West Chester, Pennsylvania

Less Disparity in Obesity Care for Pennsylvania

The world works in mysterious ways. Five years ago, a group of us that included ConscienHealth’s Ted Kyle went to Harrisburg to testify in favor of Pennsylvania taking a step toward less disparity in obesity care. Specifically, we were supporting a bill that State Representative Donna Oberlander (R-Clarion) was sponsoring to encourage coverage of obesity medicines in the Pennsylvania Medical Assistance program. This is what the state calls its Medicaid program.

Five years later, that bill has passed in the PA House and it’s progressing toward passage in the Senate. But even better, it seems that all of the supportive buzz for this move has somehow led the state’s Pharmacy and Therapeutics (P&T) Committee to put every leading obesity med on its Statewide Preferred Drug List for 2023. The PDL is the list of drugs that Pennsylvania Medicaid will definitely cover. For 2023, that list includes Contrave, phentermine, Qsymia, Saxenda, and Wegovy.

“Please tell me my eyes do not deceive me!!!! Best news in weeks if that is true😊” wrote one specialist in obesity care when she spotted this change.

An Obsolete Attitude

Back in 2017 at that hearing, this change seemed unlikely to come from the state’s P&T committee. A pharmacist representing pharmacy programs for the state stepped up then to say that the department favored diet, exercise, and behavior change for treating obesity. She called it the “gold standard of care.” She described obesity meds as having little value because:

“Most patients regain weight when their weight-loss drugs are stopped.”

Our jaw dropped at that point. By such a standard, no one should be taking meds for blood pressure. Thankfully, that attitude has been become obsolete.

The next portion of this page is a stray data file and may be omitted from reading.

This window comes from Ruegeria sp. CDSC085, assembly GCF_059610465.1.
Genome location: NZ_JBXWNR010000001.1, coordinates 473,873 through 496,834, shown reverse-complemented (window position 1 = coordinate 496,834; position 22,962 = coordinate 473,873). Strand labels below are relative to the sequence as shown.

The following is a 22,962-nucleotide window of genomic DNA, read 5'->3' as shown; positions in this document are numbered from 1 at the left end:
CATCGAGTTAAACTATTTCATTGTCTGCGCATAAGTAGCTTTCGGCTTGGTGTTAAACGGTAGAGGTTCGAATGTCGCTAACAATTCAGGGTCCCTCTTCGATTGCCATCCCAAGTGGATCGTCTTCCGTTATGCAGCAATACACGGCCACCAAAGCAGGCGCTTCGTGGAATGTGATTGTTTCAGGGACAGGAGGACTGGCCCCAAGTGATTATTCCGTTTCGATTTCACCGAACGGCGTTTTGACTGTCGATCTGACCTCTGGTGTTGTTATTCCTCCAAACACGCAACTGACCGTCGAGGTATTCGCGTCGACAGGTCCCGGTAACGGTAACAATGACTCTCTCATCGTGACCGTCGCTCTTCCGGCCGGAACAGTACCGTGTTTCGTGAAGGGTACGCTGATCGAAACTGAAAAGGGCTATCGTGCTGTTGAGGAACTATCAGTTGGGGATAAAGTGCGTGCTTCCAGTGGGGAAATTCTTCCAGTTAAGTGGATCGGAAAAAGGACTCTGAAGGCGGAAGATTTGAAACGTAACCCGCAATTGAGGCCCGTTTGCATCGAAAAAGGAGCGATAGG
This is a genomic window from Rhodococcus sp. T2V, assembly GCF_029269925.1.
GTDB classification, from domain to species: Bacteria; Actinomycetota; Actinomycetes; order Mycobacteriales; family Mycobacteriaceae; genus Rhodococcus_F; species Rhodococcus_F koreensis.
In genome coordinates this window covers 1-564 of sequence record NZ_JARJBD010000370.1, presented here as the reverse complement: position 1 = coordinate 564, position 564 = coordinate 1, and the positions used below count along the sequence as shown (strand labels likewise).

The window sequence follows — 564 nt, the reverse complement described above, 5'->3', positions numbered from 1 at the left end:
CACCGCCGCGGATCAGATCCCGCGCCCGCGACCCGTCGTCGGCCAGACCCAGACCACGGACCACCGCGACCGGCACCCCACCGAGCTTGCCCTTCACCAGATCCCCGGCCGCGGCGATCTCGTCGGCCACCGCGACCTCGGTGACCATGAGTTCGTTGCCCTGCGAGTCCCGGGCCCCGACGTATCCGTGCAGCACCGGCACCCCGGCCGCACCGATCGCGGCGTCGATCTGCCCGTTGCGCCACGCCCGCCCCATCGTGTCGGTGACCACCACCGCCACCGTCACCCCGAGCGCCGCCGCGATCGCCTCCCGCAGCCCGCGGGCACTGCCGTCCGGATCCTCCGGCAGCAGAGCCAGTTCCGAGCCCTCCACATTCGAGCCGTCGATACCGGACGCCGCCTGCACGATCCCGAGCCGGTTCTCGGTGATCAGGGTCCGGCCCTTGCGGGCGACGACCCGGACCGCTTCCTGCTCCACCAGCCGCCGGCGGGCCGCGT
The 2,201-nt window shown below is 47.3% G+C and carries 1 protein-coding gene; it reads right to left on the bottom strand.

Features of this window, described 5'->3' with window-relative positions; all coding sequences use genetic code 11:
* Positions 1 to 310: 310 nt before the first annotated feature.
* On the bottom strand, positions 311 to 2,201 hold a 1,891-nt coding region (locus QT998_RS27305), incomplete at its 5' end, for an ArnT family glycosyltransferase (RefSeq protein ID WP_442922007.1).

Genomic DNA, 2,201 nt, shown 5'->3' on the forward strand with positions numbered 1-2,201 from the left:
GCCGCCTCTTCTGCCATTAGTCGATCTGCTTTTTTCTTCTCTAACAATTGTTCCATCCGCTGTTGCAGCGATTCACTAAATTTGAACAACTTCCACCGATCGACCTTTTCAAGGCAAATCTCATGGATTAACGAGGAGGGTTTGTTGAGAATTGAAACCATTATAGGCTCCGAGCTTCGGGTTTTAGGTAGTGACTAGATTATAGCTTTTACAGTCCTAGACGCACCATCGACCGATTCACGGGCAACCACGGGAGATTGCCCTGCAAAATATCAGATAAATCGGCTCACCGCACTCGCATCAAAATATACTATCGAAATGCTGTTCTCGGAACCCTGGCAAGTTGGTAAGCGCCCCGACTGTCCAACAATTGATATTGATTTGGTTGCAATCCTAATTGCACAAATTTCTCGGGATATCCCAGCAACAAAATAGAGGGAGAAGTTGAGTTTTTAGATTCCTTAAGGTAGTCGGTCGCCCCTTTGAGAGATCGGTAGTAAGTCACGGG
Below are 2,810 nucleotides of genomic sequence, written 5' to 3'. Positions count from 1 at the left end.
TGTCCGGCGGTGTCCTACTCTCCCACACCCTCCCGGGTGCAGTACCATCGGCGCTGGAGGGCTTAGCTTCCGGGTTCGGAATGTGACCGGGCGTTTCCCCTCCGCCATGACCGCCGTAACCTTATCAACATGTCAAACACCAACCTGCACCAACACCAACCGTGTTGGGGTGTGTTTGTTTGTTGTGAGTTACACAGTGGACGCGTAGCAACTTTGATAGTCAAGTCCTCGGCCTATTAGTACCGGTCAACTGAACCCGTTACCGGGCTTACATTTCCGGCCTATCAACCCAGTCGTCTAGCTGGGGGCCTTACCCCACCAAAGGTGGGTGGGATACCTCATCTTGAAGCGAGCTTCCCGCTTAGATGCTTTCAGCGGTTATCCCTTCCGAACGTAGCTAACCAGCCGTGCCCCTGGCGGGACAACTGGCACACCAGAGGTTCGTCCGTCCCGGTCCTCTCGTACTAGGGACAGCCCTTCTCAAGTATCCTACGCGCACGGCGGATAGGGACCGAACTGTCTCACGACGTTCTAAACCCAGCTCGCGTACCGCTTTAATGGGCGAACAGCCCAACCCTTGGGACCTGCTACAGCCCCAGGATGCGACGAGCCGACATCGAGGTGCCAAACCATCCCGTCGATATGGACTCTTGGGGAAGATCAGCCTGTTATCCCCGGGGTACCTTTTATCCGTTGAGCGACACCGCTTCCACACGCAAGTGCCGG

A Big Change in Just Five Years

This is a big change. Verlyn Warrington, an obesity medicine physician at the Guthrie Clinic in rural PA, worked for years to see this change:

“The world does work in mysterious ways. While we were pursuing the legislative angle, DHS was independently looking at anti-obesity medicines. A pediatric endocrinologist from CHOP and I gave some input regarding preferred meds and language around ongoing care. The result is that providers have quite a bit of latitude when compared to some of the restrictions imposed by some of the commercial insurance health plans.”

Chris Still, Director of the Geisinger Obesity Institute, told us:

“This is terrific news for a population that often could benefit the most from these medicines. Up until now they were excluded from PA Medicaid. But these patients deserve access to safe and effective obesity and metabolic treatment, including these drugs.”

UPMC obesity medicine physician Vicki March also worked for this change. She explains that this is an important step for a little less disparity in obesity care:

“Now I will be able to offer many of my patients – who currently have limited or zero access to these medications – the full array of care for obesity. Although this major change does not begin to repair the inequities in medical treatment that exist in our state, it is a crucial advance.”

Progress feels good.

Click here for the 2023 Statewide Preferred Drug List for the PA Department of Human Services.

West Chester, Pennsylvania, painting by Horace Pippin / WikiArt

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October 25, 2022